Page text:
Topology Enhancements in Wireless Multi-hop Networks: A Top-down Approach
ABSTRACT Contemporary traffic demands call for efficient infrastructures capable of sustaining increasing volumes of social communications. In this work, we focus on improving the properties of wireless multi-hop networks with social features through network evolution. Specifically, we introduce a framework, based on inverse Topology Control (iTC), for distributively modifying the transmission radius of selected nodes, according to social paradigms. Distributed iTC mechanisms are proposed for exploiting evolutionary network churn in the form of edge/node modifications, without significantly impacting available resources. We employ continuum theory for analytically describing the proposed top-down approach of infusing social features in physical topologies. Through analysis and simulation, we demonstrate how these mechanisms achieve their goal of reducing the average path length, so as to make a wireless multi-hop network scale like a social one, while retaining its original multi-hop character. We study the impact of the proposed topology modifications on the operation and performance of the network with respect to the average throughput, delay and energy consumption of the induced network.
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ABSTRACT: Future communications require distributed, adjustable and energy-efficient wireless topologies. Network churn based topology modification mechanisms have been shown to achieve such goals by infusing small-world properties in multi-hop radio networks, thus improving network reconfiguration and end-to-end capabilities. Towards further enhancing such mechanisms, in this work, we present an optimization methodology that analyzes and properly balances the underlying node and edge churn sub-mechanisms of network churn modification. The emerging optimization is non-linear in the general case and we employ sequential quadratic programming and decomposition methods to tackle it. By exploiting the obtained solutions, we demonstrate the efficacy of the optimization and analyze the inherent wireless trade-off between energy consumption and average path length. We show that when energy consumption is of interest, node churn based control should be preferred, while in order to increase performance, edge churn is more suitable. Thus, the proposed optimization methodology enables efficient and targeted control of multi-hop wireless communications for the Future Internet at various scales and operational demands.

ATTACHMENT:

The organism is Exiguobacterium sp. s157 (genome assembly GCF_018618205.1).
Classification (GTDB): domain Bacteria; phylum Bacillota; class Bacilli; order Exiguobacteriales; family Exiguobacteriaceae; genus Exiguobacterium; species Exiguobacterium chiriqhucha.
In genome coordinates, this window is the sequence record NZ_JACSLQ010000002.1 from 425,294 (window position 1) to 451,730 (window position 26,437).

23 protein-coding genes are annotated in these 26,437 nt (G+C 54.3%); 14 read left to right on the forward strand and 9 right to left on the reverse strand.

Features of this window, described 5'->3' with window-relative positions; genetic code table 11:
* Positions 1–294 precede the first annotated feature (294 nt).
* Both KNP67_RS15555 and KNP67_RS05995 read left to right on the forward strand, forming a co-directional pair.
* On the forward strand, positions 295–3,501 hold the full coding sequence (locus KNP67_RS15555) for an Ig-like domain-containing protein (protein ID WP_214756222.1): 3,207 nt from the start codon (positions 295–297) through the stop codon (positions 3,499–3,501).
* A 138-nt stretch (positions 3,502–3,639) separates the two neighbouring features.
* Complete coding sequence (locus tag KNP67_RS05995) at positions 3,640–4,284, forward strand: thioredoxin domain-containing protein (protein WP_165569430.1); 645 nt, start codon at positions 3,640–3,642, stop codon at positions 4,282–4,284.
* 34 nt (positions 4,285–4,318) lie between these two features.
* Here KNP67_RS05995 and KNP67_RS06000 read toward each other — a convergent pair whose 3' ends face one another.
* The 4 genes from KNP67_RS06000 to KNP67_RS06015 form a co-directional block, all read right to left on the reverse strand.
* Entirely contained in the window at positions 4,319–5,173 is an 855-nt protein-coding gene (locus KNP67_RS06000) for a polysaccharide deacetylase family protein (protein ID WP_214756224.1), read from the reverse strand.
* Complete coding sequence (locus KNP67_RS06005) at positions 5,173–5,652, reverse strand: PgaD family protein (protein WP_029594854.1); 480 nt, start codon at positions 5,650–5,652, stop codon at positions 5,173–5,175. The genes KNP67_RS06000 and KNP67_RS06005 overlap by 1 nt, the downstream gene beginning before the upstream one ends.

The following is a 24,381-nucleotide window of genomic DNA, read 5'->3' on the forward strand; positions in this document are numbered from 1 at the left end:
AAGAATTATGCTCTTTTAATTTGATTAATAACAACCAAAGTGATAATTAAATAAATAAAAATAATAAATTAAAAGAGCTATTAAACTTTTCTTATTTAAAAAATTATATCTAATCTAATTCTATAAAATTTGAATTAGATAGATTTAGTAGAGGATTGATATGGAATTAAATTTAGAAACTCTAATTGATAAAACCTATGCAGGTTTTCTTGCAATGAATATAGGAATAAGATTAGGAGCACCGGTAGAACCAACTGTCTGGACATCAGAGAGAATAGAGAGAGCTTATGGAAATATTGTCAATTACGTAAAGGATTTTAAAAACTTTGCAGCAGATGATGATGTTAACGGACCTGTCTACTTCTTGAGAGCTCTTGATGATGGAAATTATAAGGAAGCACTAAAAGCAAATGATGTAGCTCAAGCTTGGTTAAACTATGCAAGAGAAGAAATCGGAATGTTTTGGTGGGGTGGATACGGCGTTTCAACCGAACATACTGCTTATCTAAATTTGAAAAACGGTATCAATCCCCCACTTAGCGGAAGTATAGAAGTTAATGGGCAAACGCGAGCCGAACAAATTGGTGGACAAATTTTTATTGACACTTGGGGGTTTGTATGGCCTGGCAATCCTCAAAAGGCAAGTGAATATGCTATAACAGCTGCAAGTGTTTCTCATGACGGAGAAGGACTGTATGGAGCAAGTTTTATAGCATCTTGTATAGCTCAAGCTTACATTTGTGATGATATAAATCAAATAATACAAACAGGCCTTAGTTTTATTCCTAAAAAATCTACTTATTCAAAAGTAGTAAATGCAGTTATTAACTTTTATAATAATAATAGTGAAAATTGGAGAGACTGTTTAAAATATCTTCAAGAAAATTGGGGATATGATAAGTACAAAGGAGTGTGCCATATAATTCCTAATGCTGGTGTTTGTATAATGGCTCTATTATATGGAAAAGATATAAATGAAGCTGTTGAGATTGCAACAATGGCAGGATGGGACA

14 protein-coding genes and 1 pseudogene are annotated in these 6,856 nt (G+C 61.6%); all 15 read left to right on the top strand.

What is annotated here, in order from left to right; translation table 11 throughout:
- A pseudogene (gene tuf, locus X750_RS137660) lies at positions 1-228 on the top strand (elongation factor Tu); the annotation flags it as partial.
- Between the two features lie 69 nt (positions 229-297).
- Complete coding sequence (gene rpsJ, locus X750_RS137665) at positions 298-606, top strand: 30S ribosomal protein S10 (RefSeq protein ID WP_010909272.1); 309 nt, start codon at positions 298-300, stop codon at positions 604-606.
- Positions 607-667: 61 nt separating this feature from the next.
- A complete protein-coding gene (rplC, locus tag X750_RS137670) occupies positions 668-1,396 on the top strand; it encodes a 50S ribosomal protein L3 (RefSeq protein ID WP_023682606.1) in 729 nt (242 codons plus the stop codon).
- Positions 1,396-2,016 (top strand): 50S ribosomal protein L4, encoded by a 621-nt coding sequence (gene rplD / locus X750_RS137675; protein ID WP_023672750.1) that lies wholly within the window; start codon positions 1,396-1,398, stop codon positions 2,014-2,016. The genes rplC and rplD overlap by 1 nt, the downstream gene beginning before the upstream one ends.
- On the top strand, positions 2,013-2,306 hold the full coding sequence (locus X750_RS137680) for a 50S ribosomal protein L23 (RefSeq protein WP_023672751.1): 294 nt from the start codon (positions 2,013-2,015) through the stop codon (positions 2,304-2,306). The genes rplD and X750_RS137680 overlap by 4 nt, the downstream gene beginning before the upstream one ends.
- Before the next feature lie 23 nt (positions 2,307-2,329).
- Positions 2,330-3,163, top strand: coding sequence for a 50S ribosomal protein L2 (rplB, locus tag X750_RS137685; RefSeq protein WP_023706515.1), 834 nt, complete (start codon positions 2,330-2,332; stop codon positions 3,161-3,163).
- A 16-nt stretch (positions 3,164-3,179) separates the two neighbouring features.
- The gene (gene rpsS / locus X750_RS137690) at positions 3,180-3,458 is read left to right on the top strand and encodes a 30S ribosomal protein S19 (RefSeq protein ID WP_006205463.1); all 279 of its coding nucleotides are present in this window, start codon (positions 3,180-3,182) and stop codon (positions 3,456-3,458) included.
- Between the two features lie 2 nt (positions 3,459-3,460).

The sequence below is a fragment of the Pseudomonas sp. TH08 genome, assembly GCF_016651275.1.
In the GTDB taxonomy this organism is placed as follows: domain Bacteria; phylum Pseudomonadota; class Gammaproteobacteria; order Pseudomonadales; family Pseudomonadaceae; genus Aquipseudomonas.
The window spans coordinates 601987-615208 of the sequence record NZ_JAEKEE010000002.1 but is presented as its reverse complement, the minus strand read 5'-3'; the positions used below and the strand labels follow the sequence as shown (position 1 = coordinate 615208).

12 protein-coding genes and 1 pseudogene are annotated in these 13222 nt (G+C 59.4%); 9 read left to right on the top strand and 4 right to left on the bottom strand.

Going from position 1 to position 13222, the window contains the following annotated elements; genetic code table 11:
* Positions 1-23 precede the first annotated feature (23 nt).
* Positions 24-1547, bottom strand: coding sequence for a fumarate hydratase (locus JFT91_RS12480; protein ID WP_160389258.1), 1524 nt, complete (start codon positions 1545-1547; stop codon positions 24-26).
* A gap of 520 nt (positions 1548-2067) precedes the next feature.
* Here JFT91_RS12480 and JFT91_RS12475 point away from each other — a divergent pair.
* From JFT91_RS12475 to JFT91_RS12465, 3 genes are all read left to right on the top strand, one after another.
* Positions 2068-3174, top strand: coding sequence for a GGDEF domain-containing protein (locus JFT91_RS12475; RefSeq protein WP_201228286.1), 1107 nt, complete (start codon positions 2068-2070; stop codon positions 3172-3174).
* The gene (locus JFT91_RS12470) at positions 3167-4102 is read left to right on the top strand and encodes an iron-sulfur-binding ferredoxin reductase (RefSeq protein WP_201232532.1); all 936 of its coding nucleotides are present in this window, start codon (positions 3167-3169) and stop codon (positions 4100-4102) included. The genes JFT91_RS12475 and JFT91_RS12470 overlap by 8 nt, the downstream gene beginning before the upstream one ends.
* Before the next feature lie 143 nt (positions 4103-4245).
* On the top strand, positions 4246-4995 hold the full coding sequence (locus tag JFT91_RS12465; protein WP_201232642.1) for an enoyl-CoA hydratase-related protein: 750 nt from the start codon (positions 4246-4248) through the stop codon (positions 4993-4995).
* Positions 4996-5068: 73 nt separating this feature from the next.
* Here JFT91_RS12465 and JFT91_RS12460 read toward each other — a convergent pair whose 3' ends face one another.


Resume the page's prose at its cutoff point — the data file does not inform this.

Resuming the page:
Conference Paper: Social Networks over Wireless Networks[Show abstract] [Hide abstract]
ABSTRACT: We consider the formation, operation and maintenance of dynamic social networks (among human users) supported by technological communication networks such as wireless networks, or hybrid wireline-wireless networks. The technological (physical) networks of interest display dynamic behavior in several dimensions, including variable connectivity, variable congestion, variable link characteristics. As broad-band wireless devices and networks are becoming ubiquitous these human-machine systems, that combine the social aspects and behavioral activities of humans with the technological characteristics of the underlying physical networks, provide several important challenges in efforts to model them, evaluate their performance and dynamically control them so certain performance requirements are met. These include combinations of performance, trust, privacy, energy efficiency. In this paper we develop novel models for these complex human-machine systems that incorporate social network behavioral models and wireless network models that are inspired from statistical physics (hyperbolic graphs). We investigate the performance of wireless network protocols that support and respond to the constraints implied by the social network they support.in Proc. of the 51st IEEE Conference on Decision and Control (CDC), Maui, Hawaii; 12/2012
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ABSTRACT: Mobile social networks have the lion's share in modern mobile telecommunications, and their interaction with the underlying infrastructure networks has attracted significant attention due to its impact on resource management. In this article, we present and demonstrate a framework for addressing such interplay between online social networks and wireless communications by exploiting principles from the theory of utility-based engineering and elements from social network analysis. We aim at a holistic design framework that allows the joint development of improved resource management mechanisms for future mobile wireless infrastructures and their social counterparts. We demonstrate the proposed methodology and reveal the key aspects of designing and exploiting convenient utility functions within the framework of network science in order to better manage the available resources, improve infrastructures, and eventually obtain from them the maximum possible benefit. We establish the above principles and emerging design potentials in future complex networks by presenting two tangible examples where personalized advertising and topology control in MSNs are used to exploit and validate different network and individual socio-utility maximization features, respectively.IEEE Wireless Communications 02/2014; 21(1):10-17. DOI:10.1109/MWC.2014.6757892 · 6.52 Impact Factor